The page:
What is it about those creepy British country manors? You know, the ones that are shrouded in fog and family secrets? Those places that, hell, even the local cops don’t dare venture near.
We encountered one such manor in Curse of the Crimson Cult. An equally foreboding abode can be found in 1975’s The Ghoul.
I first encountered The Ghoul back in 1991. It was one of those late-night horror movies that I taped off late night TV. There it was, nestled in between ads for soap operas and Pizza Hut.
I was eleven and in heaven.
Fast-forward to 2003: I stumbled across this one on the shelves of my beloved Video Busters in Melbourne’s inner north. Who could resist that faded green videocassette cover, with the shot of a bloke with a dagger in his skull? Here it is:
I was twenty-three when I revisited The Ghoul, and an exhausted Honours student. I wanted respite from my thesis (on vampire fiction, no less), and what better way to get it than by tuning into one of the last gasps of old school British horror?
Anyhoos, The Ghoul begins in grand Grand Guignol style. Daphne (Veronica Carlson) is walking up a staircase, candle in hand, while a male voice calls her name. She arrives in an attic room to find the source of the voice: A chap in a dinner suit, hanging off a meat hook.
Then the lights come on, and the truth is revealed: It’s all a prank.
Cut to a Roaring Twenties party. Fortified by champagne, Daphne suggests that a drag race is just thing to liven up the evening. Her friends (who’ve also over-indulged) think this is a jolly good idea, and off they drive into the day-for-night.
Alas, the dry ice machine is working overtime on the moors, and Daphne’s vehicle falls into a spot of bother. Her male companion goes somewhere, and dear Daphne heads to … Unheimlich Manor. Fans of Freud will know that the term ‘unheimlich’ translates to ‘unhomely’; it’s strange and familiar, all at once.
Unheimlich Manor looks cosy, with its crackling fireplaces and brightly-lit interiors. This place looks homely, dammit, but it turns out to be anything but …
So it’s at Unheimlich Manor that Daphne encounters the sleazy War Doctor (John Hurt) and former clergyman Dr. Lawrence (Peter Cushing).
And, of course, Daphne encounters Dr. Lawrence’s sinister secret.
Actually, there’s no fucking spoiler at all. C’mon, this film’s called ‘The Ghoul’. And the ghoulish creature turns out to be Dr. Lawrence’s son, who lives in the attic and feeds on human flesh. He’s spoken about in hushed tones. There are shots of body parts being served up in silverware outside his door.
The Ghoul is, however, concealed from view until the final scene, when he’s revealed to be … some bald, middle-aged bloke in a loin cloth, who’s shot in the soft lens that Lucille Ball mobilised for Mame.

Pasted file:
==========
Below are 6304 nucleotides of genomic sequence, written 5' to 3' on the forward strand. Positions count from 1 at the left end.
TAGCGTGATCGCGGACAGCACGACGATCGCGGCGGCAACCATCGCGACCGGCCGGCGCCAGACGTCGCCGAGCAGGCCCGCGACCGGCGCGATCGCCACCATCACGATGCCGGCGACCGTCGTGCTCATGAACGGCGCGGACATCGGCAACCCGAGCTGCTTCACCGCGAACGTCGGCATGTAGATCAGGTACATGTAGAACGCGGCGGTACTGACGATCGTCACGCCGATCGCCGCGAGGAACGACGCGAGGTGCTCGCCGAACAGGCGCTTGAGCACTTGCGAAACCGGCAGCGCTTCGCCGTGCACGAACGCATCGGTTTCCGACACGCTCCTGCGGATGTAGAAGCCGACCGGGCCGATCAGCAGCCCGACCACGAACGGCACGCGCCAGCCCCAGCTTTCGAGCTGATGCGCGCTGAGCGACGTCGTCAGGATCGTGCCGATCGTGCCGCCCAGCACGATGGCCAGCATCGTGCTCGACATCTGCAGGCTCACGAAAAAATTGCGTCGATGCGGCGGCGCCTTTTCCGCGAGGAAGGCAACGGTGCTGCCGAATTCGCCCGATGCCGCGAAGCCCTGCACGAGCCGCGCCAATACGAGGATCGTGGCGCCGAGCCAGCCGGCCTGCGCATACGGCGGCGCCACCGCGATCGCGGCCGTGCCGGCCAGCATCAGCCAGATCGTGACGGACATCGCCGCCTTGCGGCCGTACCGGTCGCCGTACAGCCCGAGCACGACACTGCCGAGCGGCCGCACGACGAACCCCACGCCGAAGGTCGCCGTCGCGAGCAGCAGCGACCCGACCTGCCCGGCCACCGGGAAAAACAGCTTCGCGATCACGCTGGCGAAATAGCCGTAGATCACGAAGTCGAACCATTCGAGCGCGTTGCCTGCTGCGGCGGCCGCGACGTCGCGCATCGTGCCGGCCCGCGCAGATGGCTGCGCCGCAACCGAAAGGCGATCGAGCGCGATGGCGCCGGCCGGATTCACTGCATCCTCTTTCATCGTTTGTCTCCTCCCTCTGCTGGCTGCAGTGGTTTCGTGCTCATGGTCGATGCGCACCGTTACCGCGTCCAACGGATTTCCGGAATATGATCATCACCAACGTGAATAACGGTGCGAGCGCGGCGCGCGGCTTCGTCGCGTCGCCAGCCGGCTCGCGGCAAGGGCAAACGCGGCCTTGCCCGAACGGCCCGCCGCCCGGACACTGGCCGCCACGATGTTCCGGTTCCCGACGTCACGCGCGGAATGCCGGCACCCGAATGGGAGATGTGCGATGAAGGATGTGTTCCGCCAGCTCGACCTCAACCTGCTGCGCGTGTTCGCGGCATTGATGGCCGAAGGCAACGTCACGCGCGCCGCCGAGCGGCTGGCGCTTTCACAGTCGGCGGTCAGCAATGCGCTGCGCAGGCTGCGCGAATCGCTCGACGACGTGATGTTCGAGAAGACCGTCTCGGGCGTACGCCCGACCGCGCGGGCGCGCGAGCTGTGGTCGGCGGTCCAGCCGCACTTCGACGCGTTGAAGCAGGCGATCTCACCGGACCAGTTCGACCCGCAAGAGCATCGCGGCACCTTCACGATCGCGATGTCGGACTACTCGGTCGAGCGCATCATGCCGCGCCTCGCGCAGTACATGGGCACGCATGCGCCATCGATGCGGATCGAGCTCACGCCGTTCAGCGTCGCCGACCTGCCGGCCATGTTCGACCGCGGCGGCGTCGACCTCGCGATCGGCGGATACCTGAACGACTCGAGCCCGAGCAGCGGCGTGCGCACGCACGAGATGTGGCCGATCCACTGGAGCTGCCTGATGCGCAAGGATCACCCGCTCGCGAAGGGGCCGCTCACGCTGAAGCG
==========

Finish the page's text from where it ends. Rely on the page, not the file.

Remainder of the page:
Okay, so here’s Ghoul-guy in action:
It was enough to make this schlock connoisseur scream with laughter.
So maybe this all sounds familiar? Maybe it should. The Ghoul borrows heavily from Psycho and Brides of Dracula (both 1960). In both of those films, fearsome family members are liberated from their domestic prisons to wreak havoc.
And, of course, in those films, there are malevolent mothers. In The Ghoul, the monstrous maternal figure known only as ‘Ayah’, and her evil is signified by her ‘foreignness’. Ayah is played by Anglo-British Gwen Watford, and belongs to regrettable tradition of white performers donning racial drag:
There’s the suggestion that Lawrence’s son was corrupted by some ancient, mystical curse. Or something. Any chance of British imperialism being critiqued disappears into the quicksand that is also (conveniently) located near Unheimlich Manor.
Oh, and there’s the patrician patriarch, Dr. Lawrence. Carlson recalled how Cushing was still grieving over the death of his wife, Helen, while The Ghoul was being filmed; and how this grief impacted on his characterisation of the tortured ex-churchman:
Moving stuff. Genuinely. We still missya, Peter.
Okay, so is The Ghoul scary? No. There’s no atmosphere, save for the fog that swirls around the Lawrence lair. There’s no suspense, and there are no real surprises. We know that there’s a cannibalistic critter in the top room. We know he’ll go on the rampage, and we know that he’ll be punished (can’t have that ‘foreign’ evil threaten bucolic Britannia).
And we know there’ll be a damsel in distress—though it won’t be Daphne.
Said damsel will be played by Alexandra Bastedo (of The Blood Spattered Bride fame – I mean, you could write a whole essay about that film. In fact, I have … ). She’s the one who’ll deliver the high-pitched holler that Daphne failed to exhale in the party prank.
Yes, The Ghoul is unremarkable. Indeed, this a film that’s remarkable in its unremarkableness.This is a film that recycles every Unheimlich Manor cliche ever (and not a few frankly racist cliches, too.)
And this is a film that was right at home amidst those late night fast food commercials. Or on the shelves of that long-ago video store, behind peeling plastic, its lime-coloured cover saying nothing and everything about the creepshow concealed within.